Mathematics Stack Exchange is a question and answer site for people studying math at any level and professionals in related fields. Join them; it only takes a minute:

Sign up
Here's how it works:
  1. Anybody can ask a question
  2. Anybody can answer
  3. The best answers are voted up and rise to the top

I am having a bit of trouble with injections and surjections. Injections are like one to one functions (for every element in the domain, there is one, and only one in the range) and surjections are functions that hit every part of the range I believe. How would one prove $g: \mathbb{R}^3 \to \mathbb{R}^2$ where say $g$ is defined as $$g(x,y,z) = (xz,yz)$$ is(n't) injective or surjective?

For injectivity, I believe providing the counter-example $x,y,z = 1$ and $x,y,z = -1$ is enough to disprove it. That would be because there would be two points on the domain that for the range are equal, namely $g(1,1,1) = (1,1)$ and $g(-1,-1,-1) = (1,1)$.

For surjectivity, I believe that it is true. I believe you can map out the entire range from $(-\infty , \infty)$. I don't know how to go about proving the statement though.

share|cite|improve this question… – pedja Oct 13 '11 at 8:53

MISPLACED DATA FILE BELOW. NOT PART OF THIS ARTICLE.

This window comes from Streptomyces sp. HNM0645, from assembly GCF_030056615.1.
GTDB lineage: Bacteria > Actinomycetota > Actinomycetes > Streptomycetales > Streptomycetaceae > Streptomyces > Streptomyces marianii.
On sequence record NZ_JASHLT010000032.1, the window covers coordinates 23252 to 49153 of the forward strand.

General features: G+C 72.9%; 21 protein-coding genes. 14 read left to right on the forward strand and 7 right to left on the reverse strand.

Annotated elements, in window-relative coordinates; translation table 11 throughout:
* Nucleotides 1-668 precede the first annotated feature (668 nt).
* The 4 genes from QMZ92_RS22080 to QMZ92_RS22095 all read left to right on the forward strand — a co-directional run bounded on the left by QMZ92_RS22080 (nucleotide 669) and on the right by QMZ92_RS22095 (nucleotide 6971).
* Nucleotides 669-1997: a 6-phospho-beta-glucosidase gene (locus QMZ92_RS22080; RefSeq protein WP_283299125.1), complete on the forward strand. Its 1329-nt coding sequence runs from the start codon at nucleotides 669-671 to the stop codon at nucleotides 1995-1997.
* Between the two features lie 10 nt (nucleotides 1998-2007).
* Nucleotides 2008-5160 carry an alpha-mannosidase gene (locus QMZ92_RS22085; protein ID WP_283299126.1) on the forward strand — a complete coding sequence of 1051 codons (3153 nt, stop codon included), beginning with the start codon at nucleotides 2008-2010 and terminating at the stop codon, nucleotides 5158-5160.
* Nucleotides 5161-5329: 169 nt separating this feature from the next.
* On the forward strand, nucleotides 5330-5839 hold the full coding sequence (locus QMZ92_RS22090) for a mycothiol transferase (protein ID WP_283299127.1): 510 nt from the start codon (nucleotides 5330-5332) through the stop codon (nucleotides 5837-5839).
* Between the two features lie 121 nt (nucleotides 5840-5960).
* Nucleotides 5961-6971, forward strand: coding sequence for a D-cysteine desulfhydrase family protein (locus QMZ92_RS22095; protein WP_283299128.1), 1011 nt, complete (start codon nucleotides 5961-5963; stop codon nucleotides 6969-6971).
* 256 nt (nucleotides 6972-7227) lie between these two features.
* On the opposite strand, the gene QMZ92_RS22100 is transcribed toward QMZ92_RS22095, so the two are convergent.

You have got the definition of injectivity wrong. Injective means $f(x_1)=f(x_2)$ implies $x_1=x_2$, or in words: "for every $y$ in the range, there is at most one $x$ in the range that is mapped to $y$". I recommend reading Gower's excellent blog post about the topic… – Fredrik Meyer Oct 13 '11 at 9:34
Your statement of the meaning of injection is completely wrong, but your example is right. Because of the correct example, I am sure that you actually know the meaning of injection, just did not translate your geometric knowledge properly into words. – André Nicolas Oct 13 '11 at 11:09
up vote 4 down vote accepted

You can let $z=1$ and let $x$ and $y$ each range over $\mathbb{R}$. More explicitly, $g(r_1,r_2,1)=(r_1,r_2)$ for any $(r_1,r_2)\in\mathbb{R}^2$.

share|cite|improve this answer

$g$ is not injective since $$g(3, 15, 4) = (12, 60) = g(2, 10, 6),$$ that is two different points of $\mathbb{R}^3$ go the same point of $\mathbb{R}^2$ under the map $g$. As Danielle explained, $g$ is surjective since if you take any $(a, b) \in \mathbb{R}^2$, the exists an element $(x, y, z)$ of $\mathbb{R}^3$ such that $g(x, y, z) = (a, b)$, namely $(a, b, 1)$.

share|cite|improve this answer

Your Answer


By posting your answer, you agree to the privacy policy and terms of service.

Not the answer you're looking for? Browse other questions tagged or ask your own question.